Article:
The dark public bar of the Eight Kings is daubed, this afternoon, with three broad strokes of sunlight pouring through the windows suffusing everything touched with honeyed shafts, crowning shadows. Reflected in the mirror behind the teak jump, among the faces gathered, the smoke, the bottles, the glasses, a caged and colourful fruit machine trills as we step across the threshold and suddenly there is the sound of felt kissing resin, low chat, glass question marks, coughing commas, exclamation marks. Hacking laughter. But Kenny’s stool is empty.
Ffooks studies a black ball, studies it from many angles, nods a corner pocket. Was here, he says. He rubs his whiskers, his chin within, folds his filthy and overalled shape over the varnished lip and, with an efficient, brutal kindness known only, I suppose, to someone who had experience with disappearing chickens, rabbits, kittens, sick things, dispatches the black sphere into the appointed hole, hissing, yes. Imagine him likely to pull a blue cube of chalk from nowhere and launch it toward the ceiling. He does this right now: the chalk rising, turning through gold, through shadowy spaces, returning, as if on command, into his palm. Ffooks’ smudges his hair away from his face with the side of his hand and his spectacles (silly, sellotaped things at the end of his nose), twitch as he repeats himself. Was here. We heard, dear, says Tin Ribs.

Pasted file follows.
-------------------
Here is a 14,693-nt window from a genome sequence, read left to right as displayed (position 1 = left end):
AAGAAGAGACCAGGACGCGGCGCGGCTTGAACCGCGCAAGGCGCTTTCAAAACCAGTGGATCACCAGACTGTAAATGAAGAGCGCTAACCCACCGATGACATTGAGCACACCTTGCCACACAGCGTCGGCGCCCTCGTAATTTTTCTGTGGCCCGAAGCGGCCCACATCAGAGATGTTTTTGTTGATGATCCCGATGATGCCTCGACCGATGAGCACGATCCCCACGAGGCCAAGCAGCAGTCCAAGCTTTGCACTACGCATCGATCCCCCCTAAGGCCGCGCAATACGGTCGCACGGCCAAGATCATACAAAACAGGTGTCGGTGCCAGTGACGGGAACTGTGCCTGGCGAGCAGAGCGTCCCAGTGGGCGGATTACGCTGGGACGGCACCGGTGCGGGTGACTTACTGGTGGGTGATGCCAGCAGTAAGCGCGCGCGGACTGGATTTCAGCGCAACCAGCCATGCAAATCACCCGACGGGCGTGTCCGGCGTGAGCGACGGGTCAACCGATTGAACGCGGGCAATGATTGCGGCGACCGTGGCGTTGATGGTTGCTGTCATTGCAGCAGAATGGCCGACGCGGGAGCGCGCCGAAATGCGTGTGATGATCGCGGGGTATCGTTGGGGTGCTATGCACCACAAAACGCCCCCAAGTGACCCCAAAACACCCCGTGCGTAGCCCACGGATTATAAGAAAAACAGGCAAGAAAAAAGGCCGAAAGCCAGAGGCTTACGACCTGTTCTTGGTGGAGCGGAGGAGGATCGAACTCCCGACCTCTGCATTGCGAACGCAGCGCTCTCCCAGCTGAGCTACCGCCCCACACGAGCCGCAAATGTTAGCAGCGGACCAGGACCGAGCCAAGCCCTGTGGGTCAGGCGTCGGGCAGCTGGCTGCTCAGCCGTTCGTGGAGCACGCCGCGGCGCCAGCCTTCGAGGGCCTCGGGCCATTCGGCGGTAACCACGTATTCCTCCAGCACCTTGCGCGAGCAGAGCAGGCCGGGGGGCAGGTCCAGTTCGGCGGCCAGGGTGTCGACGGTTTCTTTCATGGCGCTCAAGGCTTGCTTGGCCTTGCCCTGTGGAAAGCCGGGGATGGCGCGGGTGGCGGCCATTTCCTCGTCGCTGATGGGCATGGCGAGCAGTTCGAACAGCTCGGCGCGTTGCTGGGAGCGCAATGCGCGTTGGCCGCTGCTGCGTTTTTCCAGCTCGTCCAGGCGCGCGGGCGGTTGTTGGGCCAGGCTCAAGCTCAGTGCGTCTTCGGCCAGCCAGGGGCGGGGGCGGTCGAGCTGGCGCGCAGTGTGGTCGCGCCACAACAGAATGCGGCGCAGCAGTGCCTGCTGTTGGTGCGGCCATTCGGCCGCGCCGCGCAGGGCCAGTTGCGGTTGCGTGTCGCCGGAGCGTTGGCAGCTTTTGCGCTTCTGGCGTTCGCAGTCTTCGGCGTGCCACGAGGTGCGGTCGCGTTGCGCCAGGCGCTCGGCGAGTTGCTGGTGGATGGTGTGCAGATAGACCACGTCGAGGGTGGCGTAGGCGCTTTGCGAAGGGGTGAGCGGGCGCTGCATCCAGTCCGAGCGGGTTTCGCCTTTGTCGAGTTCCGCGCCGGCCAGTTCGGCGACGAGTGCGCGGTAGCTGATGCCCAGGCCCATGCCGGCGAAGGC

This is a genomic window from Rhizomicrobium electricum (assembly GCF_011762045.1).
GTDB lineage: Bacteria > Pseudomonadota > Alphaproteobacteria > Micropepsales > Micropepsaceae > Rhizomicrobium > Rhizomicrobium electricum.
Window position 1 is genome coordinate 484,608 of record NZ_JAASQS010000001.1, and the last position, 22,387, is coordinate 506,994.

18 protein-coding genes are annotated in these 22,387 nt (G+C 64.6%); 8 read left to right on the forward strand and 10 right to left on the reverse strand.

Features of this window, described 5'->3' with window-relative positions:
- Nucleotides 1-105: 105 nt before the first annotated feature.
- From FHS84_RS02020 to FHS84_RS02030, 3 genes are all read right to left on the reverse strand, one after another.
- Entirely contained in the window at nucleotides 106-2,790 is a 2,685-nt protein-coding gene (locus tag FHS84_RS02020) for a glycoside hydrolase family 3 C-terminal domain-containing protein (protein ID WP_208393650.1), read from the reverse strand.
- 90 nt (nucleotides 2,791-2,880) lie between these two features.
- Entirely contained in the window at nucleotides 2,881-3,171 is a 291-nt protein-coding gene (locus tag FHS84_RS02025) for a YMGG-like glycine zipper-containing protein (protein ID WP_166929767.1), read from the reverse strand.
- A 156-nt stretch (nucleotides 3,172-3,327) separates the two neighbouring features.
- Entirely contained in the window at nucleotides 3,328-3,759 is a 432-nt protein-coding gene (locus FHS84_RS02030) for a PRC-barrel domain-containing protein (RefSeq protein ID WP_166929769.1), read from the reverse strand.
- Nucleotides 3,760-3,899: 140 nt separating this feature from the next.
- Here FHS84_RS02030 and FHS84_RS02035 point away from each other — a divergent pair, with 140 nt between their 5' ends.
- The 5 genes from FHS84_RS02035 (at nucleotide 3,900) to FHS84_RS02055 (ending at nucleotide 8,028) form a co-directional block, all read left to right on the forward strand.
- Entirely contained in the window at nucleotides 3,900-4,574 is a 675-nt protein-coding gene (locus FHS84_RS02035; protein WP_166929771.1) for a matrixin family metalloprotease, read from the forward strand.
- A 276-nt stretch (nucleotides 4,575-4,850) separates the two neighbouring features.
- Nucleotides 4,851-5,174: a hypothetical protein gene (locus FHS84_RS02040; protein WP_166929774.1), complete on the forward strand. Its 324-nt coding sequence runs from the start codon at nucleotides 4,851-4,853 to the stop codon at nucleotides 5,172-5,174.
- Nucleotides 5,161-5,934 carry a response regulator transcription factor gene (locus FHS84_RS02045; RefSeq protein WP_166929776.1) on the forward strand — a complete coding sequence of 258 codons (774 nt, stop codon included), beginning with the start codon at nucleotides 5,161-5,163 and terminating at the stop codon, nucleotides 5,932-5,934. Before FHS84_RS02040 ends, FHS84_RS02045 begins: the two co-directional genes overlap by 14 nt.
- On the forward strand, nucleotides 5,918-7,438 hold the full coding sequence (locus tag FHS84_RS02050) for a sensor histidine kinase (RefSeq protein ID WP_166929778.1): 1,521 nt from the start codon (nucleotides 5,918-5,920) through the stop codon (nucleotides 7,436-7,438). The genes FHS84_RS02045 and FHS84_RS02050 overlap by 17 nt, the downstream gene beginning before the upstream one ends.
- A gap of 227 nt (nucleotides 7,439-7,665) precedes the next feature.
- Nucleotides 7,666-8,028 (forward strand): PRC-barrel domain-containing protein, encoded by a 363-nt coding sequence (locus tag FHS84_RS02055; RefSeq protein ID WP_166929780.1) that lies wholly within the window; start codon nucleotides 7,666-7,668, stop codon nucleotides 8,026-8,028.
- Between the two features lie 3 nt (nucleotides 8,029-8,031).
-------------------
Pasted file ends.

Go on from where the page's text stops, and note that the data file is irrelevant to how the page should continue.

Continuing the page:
We sit in one of the snugs, a bench each, backs to the panelling, drinks and tobacco on the table And, while we wait we watch Ffooks set up another frame. He surveys the green baize, stalks it, the blue cube appearing again. He mumbles somethings to an opponent unseen, listens intently to nothings. She takes the tin, inverts the lid and constructs a cigarette. Her bangles jangling on the table. She places her head into the crook of her tabled elbow like some suddenly anointed Ann Boleyn. The balls are sent across the table in all directions with a great fire crack. She exhales as the room settles. He steps into the light. Begins.